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If you’ve ever had to disconnect or connect a motorcycle battery, you might feel like you’re about to disarm a bomb.
But it’s not as dangerous as it looks – as long as you do it properly.
Tune in to discover:
- The correct, SAFE procedure to connect and disconnect a battery
- 3 common things to pay attention to while you’re servicing your battery
Hello, and welcome to another episode of 30-minute motorcycling – a podcast for those riders who are at the beginning of their own Dual Wheel Journey, where you’ll discover something new about how your motorcycle, moped, or scooter works – in less than 30 minutes.
And now, it’s time to talk more about your battery – specifically how to look after it.
But we’re also going to talk about the order in which to safely connect and disconnect a battery – because, yes, it’s not as straightforward as pulling out a power chord.
Before we talk about any of that, however, we need to talk about the lead-acid battery itself.
While we’re saving a more in-depth look at the battery and even a comparison between lead-acid and lithium batteries for a future episode, you need to know this about a lead-acid battery – it stores electricity which powers either the electrical system or, in the case of electric two-wheelers, the motor at the rear wheel.
Aside from that, the battery’s also responsible for providing the electricity to make the spark that the spark plug needs to ignite the fuel mixture in an internal combustion engine
Because the battery plays such an important role, it must be serviced at least twice a year.
And if you’re going to do this yourself, make sure that you wear gloves and safety glasses to protect yourself from battery acid.
But first and foremost, the battery must be disconnected to prevent you from getting an electrical shock.
If you look closely at the battery, you’ll notice that it has two cables connected to it – a red one and a black one.
The red cable is known as the “positive lead,” while the black one is known as the “negative lead.”
Now, pay attention because this is extremely important – when you go to disconnect the battery, it’s crucial that you disconnect the negative cable first.
This will break the electrical circuit and ensure that no electricity can flow from the battery.
I once made the mistake of disconnecting the positive cable first, and when the positive connector accidentally came into contact with a piece of metal, sparks were flying – dangerously close to me too, I might add.
So learn from my silly mistake – remember to disconnect the negative connector first.
Once the battery is safely disconnected, there are a few things you should do when you’re servicing your battery.
The first thing is to inspect the battery’s terminals.
If they get dirty, it causes increased resistance, which causes the battery to have a poor ability to charge and supply power.
Therefore, it’s a good idea to clean the terminals and even add some corrosion preventative – while the battery’s fully disconnected, of course.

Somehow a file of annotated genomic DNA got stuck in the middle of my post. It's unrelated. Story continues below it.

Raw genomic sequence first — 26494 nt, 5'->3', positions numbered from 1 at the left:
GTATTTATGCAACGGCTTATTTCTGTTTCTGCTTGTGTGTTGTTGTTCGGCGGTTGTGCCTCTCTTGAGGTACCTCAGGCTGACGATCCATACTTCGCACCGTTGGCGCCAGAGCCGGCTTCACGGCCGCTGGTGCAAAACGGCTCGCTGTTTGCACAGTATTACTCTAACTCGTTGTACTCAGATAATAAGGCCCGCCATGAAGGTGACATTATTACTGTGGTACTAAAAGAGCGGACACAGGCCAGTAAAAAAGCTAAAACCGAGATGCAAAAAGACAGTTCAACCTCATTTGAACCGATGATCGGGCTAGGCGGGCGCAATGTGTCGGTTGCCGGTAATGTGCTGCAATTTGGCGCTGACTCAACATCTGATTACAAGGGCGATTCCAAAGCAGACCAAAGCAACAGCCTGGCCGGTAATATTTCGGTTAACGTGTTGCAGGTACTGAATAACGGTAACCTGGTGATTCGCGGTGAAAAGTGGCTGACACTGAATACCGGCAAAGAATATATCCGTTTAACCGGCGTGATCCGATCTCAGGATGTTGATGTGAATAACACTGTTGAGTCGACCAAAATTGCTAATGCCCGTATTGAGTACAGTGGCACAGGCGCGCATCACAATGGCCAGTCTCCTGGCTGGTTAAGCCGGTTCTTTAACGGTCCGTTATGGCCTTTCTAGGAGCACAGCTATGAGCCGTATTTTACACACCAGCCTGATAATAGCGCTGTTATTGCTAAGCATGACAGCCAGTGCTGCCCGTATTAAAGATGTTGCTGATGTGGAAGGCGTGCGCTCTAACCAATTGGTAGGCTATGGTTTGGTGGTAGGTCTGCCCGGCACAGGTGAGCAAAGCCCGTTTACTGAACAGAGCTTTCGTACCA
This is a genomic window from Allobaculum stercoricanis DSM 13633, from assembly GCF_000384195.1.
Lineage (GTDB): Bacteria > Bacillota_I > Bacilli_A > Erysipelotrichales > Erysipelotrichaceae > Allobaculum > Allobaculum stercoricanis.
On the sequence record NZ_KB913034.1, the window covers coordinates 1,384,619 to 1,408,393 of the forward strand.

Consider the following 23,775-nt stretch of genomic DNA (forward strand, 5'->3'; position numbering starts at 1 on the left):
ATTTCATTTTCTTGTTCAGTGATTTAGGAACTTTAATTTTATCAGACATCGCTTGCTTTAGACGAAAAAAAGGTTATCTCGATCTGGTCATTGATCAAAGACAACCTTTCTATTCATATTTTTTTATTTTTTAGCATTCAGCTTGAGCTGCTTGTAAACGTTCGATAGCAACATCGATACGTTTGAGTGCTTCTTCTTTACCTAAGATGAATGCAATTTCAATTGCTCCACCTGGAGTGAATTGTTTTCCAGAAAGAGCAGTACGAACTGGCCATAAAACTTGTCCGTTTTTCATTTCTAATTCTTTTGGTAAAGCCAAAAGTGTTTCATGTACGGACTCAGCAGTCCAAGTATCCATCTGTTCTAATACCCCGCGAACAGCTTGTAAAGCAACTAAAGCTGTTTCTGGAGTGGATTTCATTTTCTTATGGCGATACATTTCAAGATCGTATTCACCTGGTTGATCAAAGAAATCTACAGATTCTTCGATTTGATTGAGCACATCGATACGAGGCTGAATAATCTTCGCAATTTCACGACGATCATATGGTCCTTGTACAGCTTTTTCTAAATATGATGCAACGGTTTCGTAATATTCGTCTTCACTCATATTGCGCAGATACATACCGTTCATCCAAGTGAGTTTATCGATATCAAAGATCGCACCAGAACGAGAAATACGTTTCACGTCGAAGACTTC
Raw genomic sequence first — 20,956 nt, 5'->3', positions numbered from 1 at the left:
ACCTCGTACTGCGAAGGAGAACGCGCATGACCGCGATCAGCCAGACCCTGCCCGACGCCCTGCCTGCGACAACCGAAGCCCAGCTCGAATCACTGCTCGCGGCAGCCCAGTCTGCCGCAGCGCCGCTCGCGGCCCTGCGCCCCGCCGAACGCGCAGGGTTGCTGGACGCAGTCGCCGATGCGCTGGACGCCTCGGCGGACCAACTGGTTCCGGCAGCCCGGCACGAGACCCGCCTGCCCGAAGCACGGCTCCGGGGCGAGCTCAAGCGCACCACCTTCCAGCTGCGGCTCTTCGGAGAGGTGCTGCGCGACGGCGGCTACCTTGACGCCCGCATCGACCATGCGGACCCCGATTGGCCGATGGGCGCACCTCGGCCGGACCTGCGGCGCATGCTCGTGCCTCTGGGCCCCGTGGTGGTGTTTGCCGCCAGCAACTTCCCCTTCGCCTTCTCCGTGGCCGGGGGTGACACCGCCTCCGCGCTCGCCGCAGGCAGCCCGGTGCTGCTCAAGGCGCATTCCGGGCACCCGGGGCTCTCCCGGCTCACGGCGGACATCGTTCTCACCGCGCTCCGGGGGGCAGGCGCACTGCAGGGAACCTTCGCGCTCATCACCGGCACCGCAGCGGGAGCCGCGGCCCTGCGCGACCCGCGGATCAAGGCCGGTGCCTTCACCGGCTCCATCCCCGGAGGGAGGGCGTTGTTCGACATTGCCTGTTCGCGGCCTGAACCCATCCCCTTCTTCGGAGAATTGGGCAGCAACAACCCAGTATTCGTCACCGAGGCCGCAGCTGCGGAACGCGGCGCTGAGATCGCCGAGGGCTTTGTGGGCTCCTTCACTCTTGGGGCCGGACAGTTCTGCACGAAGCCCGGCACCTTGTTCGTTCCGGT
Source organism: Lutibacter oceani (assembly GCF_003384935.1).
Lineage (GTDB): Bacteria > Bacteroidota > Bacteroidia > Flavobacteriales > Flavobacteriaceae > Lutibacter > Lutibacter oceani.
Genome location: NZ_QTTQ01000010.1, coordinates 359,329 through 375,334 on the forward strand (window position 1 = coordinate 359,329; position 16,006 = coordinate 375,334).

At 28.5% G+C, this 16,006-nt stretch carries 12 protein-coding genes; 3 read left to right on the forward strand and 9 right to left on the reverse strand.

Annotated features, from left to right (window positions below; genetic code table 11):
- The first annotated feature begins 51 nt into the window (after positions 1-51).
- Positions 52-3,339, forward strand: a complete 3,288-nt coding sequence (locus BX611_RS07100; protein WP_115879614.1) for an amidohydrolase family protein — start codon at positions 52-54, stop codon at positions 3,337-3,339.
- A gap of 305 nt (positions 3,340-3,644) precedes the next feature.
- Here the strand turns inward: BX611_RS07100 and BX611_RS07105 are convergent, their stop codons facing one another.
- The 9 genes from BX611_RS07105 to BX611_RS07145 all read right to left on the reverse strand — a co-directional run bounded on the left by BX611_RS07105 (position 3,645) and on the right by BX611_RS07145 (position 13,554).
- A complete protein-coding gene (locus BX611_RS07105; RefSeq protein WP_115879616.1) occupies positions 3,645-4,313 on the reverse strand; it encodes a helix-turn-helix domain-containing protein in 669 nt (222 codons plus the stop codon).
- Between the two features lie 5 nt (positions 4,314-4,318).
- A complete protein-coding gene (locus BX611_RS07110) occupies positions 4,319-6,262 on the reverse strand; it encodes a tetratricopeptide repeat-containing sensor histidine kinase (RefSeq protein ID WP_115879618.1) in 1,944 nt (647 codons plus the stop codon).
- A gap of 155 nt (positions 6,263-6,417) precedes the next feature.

Also, while wearing properly insulated safety gloves, check if the terminals themselves are loose. If they are, retighten them.
Speaking of tightening things, make sure that the battery itself is fastened down properly. If it comes off while you’re riding, it could cause a short circuit in the entire electrical system.
If you need to charge the battery – do you need a motorcycle charger? Or can you use a car charger?
I live by a code when it comes to this – if in doubt, don’t.
It’s also important that if you’ve got a scooter or a small motorcycle with a 6-volt BATTERY, NEVER use a 12-volt charger.
So now that you’re done replacing or servicing your battery, it’s time to put in onto your bike – which includes reconnecting it
First of all, make sure that you connect the cables to the correct terminal – i.e. the red cable on the positive terminal and the black cable to the negative terminal.
Fortunately, it’s easy to tell which is which, as most batteries have a plus and a minus symbol carved next to the terminal.
As you may already have figured out, the minus character indicates the negative terminal, while the plus character indicates the positive terminal.
So, you now know where to connect your cables. But in what order should you connect them?
It’s easy – it’s the reverse order of when you took them off. In other words, you begin by connecting the positive cable to the positive terminal. Then, you connect the negative cable to the negative terminal.
And that was how to look after your battery at a basic level, as well as how to connect and disconnect a battery safely.
If there’s a topic about motorcycle maintenance and mechanics you’d like me to cover on this podcast, battery-related or otherwise, please send me an email at firstname.lastname@example.org
But with that in mind, we’re not done, because there’s plenty more to cover about batteries, including differences between lead-acid and lithium batteries, and flooded and maintenance-free batteries.
But that’s a topic for another day.
Until then, keep your helmet on and your eyes on the road. Bye!